ABS-CBN can continue ops pending franchise grant: DOJ

By Benjamin Pulta

May 4, 2020, 4:44 pm

MANILA – Justice Secretary Menardo Guevarra on Monday reiterated that he sees nothing amiss in allowing broadcasting firm ABS-CBN to continue operations during the pendency of deliberations in Congress on whether to extend its franchise, which expires this month.

Speaking to newsmen, Guevarra said "the DOJ stands by its position that there is sufficient equitable basis" to allow broadcast entities to continue operating while the bills for the renewal of their franchise remain pending with Congress.

ABS-CBN Convergence’s franchise expired last March 17 while ABS-CBN Corporation’s franchise ends on May 4.

Guevarra said existing laws provide that a person who wishes to operate a radio/television station must first obtain a legislative franchise and thereafter a license to operate from the National Telecommunications Commission (NTC).

He clarified, however, that no law governs the rights and obligations of a person or entity similar to ABS-CBN "which has already been granted a legislative franchise previously and has fully operated for many years, has applied for the renewal of its franchise long before the expiration, but for reasons not attributable to said person or entity, the legislature has not yet acted on the renewal of said franchise".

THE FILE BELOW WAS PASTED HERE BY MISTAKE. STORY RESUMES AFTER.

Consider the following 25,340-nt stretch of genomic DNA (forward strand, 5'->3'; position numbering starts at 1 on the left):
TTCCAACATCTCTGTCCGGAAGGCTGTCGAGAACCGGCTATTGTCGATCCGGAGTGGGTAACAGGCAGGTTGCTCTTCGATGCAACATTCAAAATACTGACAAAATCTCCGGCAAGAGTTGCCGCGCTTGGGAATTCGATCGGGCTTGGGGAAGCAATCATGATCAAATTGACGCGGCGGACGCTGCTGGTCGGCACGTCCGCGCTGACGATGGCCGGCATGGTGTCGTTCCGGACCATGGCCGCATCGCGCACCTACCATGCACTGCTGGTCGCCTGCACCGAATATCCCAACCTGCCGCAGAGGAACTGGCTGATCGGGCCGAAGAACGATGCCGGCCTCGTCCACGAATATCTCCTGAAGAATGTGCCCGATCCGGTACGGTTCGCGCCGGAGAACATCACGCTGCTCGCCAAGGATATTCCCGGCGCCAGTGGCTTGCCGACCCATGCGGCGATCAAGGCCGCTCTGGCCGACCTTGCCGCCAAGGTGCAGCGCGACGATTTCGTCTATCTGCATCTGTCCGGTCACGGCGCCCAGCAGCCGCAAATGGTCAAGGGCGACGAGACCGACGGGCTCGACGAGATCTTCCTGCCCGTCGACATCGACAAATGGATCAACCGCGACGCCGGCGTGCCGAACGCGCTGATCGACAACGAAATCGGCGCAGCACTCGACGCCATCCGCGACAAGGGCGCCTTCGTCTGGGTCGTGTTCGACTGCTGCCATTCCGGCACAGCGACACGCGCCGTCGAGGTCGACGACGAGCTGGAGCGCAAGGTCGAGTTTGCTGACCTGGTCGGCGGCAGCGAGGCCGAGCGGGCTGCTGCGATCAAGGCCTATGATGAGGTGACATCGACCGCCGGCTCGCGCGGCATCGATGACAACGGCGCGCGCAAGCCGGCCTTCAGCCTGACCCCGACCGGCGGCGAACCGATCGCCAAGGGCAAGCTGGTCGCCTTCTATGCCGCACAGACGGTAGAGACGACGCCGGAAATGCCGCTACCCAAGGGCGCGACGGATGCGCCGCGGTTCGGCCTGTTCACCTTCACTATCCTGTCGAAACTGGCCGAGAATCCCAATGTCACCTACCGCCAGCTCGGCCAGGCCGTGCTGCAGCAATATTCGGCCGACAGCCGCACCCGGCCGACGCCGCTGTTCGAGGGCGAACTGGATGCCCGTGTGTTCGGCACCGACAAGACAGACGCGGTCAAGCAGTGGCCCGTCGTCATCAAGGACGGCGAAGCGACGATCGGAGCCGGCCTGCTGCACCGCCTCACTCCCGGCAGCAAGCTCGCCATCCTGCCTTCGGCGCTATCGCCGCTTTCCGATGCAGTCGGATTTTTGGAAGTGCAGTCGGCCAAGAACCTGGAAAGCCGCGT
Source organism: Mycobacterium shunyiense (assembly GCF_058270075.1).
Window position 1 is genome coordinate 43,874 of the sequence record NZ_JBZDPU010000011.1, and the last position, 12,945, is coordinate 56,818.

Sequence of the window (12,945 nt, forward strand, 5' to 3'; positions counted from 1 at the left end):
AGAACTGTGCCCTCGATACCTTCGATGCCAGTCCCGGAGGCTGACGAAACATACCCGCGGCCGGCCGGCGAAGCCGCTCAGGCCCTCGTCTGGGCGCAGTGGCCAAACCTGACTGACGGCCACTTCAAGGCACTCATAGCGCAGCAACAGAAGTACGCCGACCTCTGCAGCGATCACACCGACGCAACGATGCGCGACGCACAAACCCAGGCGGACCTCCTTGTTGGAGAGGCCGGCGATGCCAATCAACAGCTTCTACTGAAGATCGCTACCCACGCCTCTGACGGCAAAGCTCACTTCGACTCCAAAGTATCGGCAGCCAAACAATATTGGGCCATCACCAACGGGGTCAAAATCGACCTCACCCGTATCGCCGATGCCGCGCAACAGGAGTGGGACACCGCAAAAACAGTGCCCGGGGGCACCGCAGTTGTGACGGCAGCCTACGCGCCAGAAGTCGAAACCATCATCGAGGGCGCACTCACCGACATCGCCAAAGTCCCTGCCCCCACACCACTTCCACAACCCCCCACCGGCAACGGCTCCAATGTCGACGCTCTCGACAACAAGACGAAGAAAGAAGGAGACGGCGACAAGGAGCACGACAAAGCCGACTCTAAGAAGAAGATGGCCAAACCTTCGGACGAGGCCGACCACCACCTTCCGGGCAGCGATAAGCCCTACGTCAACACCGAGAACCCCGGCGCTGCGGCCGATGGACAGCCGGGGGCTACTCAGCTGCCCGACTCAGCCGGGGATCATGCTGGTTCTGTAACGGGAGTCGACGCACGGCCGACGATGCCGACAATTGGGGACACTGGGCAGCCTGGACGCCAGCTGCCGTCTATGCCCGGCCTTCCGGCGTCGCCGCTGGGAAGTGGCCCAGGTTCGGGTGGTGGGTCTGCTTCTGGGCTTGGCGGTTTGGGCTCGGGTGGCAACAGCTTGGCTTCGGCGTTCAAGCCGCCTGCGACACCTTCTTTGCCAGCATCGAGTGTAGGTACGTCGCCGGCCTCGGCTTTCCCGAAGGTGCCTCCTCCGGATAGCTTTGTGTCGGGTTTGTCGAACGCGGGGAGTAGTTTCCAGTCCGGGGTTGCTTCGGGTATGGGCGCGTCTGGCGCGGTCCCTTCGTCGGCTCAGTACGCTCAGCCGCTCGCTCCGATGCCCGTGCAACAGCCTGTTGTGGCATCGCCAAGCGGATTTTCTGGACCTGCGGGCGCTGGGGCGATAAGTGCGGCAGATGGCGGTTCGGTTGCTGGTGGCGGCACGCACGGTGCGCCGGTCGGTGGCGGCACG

Guevarra said in several similar situations in the past, Congress allowed the status quo, without urging the NTC to issue a temporary or provisional permit, in consideration of the equities of the situation.

"In the present case, the subject company had already been granted a franchise and a license to operate, albeit subject to further deliberations for its renewal," Guevarra said.

Solicitor General Calida, who filed a quo warranto suit before the SC questioning the broadcasting firm's use of its franchise, earlier cautioned the NTC against granting provisional authorities (PAs) to operate broadcasting services, to ABS-CBN Corporation and its affiliate, ABS-CBN Convergence, Inc., despite the absence of franchises from Congress.

The Office of the Solicitor General is the NTC’s statutory counsel. (PNA)